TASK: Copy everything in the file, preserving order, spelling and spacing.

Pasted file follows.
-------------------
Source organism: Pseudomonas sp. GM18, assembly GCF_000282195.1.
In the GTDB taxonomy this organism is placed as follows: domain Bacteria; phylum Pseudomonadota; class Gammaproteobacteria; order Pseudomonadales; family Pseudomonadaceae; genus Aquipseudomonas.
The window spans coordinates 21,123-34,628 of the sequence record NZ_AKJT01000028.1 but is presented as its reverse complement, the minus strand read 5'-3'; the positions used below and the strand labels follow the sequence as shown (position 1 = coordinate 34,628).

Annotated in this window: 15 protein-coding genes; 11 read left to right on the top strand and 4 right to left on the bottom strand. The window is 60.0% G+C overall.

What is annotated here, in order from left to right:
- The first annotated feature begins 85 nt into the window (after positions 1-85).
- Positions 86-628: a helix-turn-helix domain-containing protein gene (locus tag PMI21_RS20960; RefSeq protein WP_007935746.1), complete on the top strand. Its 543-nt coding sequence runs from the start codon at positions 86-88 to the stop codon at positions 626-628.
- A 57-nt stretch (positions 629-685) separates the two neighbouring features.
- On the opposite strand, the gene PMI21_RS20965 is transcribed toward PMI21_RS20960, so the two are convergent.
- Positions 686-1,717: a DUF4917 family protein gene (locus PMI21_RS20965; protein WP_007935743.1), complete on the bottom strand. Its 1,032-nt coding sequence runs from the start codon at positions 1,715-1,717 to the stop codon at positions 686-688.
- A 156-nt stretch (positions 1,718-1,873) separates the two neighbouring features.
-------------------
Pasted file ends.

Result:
Source organism: Pseudomonas sp. GM18, assembly GCF_000282195.1.
In the GTDB taxonomy this organism is placed as follows: domain Bacteria; phylum Pseudomonadota; class Gammaproteobacteria; order Pseudomonadales; family Pseudomonadaceae; genus Aquipseudomonas.
The window spans coordinates 21,123-34,628 of the sequence record NZ_AKJT01000028.1 but is presented as its reverse complement, the minus strand read 5'-3'; the positions used below and the strand labels follow the sequence as shown (position 1 = coordinate 34,628).

Annotated in this window: 15 protein-coding genes; 11 read left to right on the top strand and 4 right to left on the bottom strand. The window is 60.0% G+C overall.

What is annotated here, in order from left to right:
- The first annotated feature begins 85 nt into the window (after positions 1-85).
- Positions 86-628: a helix-turn-helix domain-containing protein gene (locus tag PMI21_RS20960; RefSeq protein WP_007935746.1), complete on the top strand. Its 543-nt coding sequence runs from the start codon at positions 86-88 to the stop codon at positions 626-628.
- A 57-nt stretch (positions 629-685) separates the two neighbouring features.
- On the opposite strand, the gene PMI21_RS20965 is transcribed toward PMI21_RS20960, so the two are convergent.
- Positions 686-1,717: a DUF4917 family protein gene (locus PMI21_RS20965; protein WP_007935743.1), complete on the bottom strand. Its 1,032-nt coding sequence runs from the start codon at positions 1,715-1,717 to the stop codon at positions 686-688.
- A 156-nt stretch (positions 1,718-1,873) separates the two neighbouring features.